Although stem cell-based therapies can potentially be used to treat numerous prevalent diseases, their successful clinical translation requires overcoming the major roadblock of immune rejection. In addition, in autoimmune diseases such as Type 1 diabetes (T1D), where a breakdown in immune tolerance leads to the immune-mediated destruction of pancreatic insulin-producing cells, the underlying autoimmunity needs to be altered to allow successful engraftment without immunosuppression. Developing approaches to manipulate immune tolerance in the context of autoimmunity is thus essential for improving methods to cure and treat human autoimmune diseases. Within the immune system, the thymus plays a critical role in establishing central immune tolerance through the education of developing T cells. The thymus enforces tolerance through the deletion of T cells that recognize self-antigens and the production of potent regulatory T cells (Tregs) that can suppress immune responses. Given that self-identity is encoded by thymic epithelial cells (TECs), an appealing approach to manipulating immune tolerance in the context of stem cell therapies would be to reprogram the immune system through the generation of stem cell-derived TECs. Recently, our group has developed a novel method to differentiate human pluripotent stem cells (hPSCs) into thymic epithelial progenitors (TEPs) that mature into functional thymic tissue upon transplantation into immunodeficient mice. Importantly, these hPSC-derived TEPs acquire characteristics of mature TECs that allow generation of functional T cells capable of mounting allogeneic immune responses as well as formation of Tregs that maintain immune tolerance through crucial inhibition of self-reactive T cells. This unique and highly innovative tool will now be used to establish novel humanized murine models that more closely mimic in vivo human immune responses. Humanized mice transplanted with hPSC-derived TEPs will be used to study engraftment of another stem cell derivative (pancreatic beta cells). Additionally, a model of T1D autoimmunity will be developed through the generation of islet-specific autoreactive T cells within the thymus. Indeed, by altering expression of antigens such as insulin in hPSC-derived TEPs, we will have an opportunity to modify the immune repertoire as well as potentially impact the development of Tregs specific to islets. This will allw us to examine the early stages of T1D in an animal model using human immune cells and targets. Finally, these humanized mouse models will be used to study the impact of manipulation of thymic function and Treg administration that have the potential to alter allogeneic and autoimmune responses to stem cell-derived grafts. Taken together, our proposed studies will provide unique tools to enable improved studies of stem cell derivatives transplantation and modeling of autoimmune disorders such as T1D. Furthermore, our work will lay the foundation for the potential that thymic immune tolerance can be manipulated to improve engraftment of stem cell derivatives in the context of autoimmunity.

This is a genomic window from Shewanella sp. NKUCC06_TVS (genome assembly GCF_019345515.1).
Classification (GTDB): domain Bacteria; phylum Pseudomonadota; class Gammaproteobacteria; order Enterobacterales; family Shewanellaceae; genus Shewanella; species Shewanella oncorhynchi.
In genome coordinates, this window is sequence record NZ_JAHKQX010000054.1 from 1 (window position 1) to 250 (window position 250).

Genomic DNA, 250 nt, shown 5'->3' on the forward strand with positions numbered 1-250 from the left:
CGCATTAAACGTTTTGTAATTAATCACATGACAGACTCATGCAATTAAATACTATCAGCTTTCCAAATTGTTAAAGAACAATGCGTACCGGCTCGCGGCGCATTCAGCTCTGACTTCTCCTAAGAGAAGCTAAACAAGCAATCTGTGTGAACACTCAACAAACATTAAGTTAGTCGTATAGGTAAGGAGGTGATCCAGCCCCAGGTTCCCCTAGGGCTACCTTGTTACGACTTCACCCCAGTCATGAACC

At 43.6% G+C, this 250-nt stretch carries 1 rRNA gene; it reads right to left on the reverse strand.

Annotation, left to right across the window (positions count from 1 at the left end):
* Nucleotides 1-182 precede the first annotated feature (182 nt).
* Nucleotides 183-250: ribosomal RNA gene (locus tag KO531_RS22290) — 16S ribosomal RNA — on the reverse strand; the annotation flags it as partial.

We propose to use human stem cells to produce a human thymus within specialized animal models that will allow us to reproduce normal human immune cell and thymus function in vivo. Because the thymus plays a critical role in enforcing immune tolerance, and thereby prevents immune cells from attacking self-tissue, our model will be an important tool in studying how autoimmune diseases such as Type 1 diabetes can arise when thymus function is defective. By manipulating how the thymus functions, we also have the opportunity to reprogram the immune system to prevent autoimmunity as well as to be more hospitable to organs and stem cell-derived tissues in the future.
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